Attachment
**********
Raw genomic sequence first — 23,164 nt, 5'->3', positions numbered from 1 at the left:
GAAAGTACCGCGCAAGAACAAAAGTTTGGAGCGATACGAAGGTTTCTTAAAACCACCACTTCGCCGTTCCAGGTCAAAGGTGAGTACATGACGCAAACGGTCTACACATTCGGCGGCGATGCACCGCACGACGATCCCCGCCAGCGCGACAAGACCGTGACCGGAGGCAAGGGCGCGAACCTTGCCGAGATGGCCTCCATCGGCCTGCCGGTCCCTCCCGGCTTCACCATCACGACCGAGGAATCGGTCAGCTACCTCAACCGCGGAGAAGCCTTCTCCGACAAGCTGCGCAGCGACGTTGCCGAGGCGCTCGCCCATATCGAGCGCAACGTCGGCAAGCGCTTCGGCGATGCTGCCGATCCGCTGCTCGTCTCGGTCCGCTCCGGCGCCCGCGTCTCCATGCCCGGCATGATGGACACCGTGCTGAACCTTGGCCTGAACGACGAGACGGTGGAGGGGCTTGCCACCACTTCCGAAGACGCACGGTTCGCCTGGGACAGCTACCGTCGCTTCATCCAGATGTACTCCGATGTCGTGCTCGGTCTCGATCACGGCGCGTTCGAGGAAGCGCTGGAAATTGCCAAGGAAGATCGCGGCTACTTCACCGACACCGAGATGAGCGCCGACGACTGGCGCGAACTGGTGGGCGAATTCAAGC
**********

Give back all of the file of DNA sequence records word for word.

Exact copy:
Raw genomic sequence first — 23,164 nt, 5'->3', positions numbered from 1 at the left:
GAAAGTACCGCGCAAGAACAAAAGTTTGGAGCGATACGAAGGTTTCTTAAAACCACCACTTCGCCGTTCCAGGTCAAAGGTGAGTACATGACGCAAACGGTCTACACATTCGGCGGCGATGCACCGCACGACGATCCCCGCCAGCGCGACAAGACCGTGACCGGAGGCAAGGGCGCGAACCTTGCCGAGATGGCCTCCATCGGCCTGCCGGTCCCTCCCGGCTTCACCATCACGACCGAGGAATCGGTCAGCTACCTCAACCGCGGAGAAGCCTTCTCCGACAAGCTGCGCAGCGACGTTGCCGAGGCGCTCGCCCATATCGAGCGCAACGTCGGCAAGCGCTTCGGCGATGCTGCCGATCCGCTGCTCGTCTCGGTCCGCTCCGGCGCCCGCGTCTCCATGCCCGGCATGATGGACACCGTGCTGAACCTTGGCCTGAACGACGAGACGGTGGAGGGGCTTGCCACCACTTCCGAAGACGCACGGTTCGCCTGGGACAGCTACCGTCGCTTCATCCAGATGTACTCCGATGTCGTGCTCGGTCTCGATCACGGCGCGTTCGAGGAAGCGCTGGAAATTGCCAAGGAAGATCGCGGCTACTTCACCGACACCGAGATGAGCGCCGACGACTGGCGCGAACTGGTGGGCGAATTCAAGC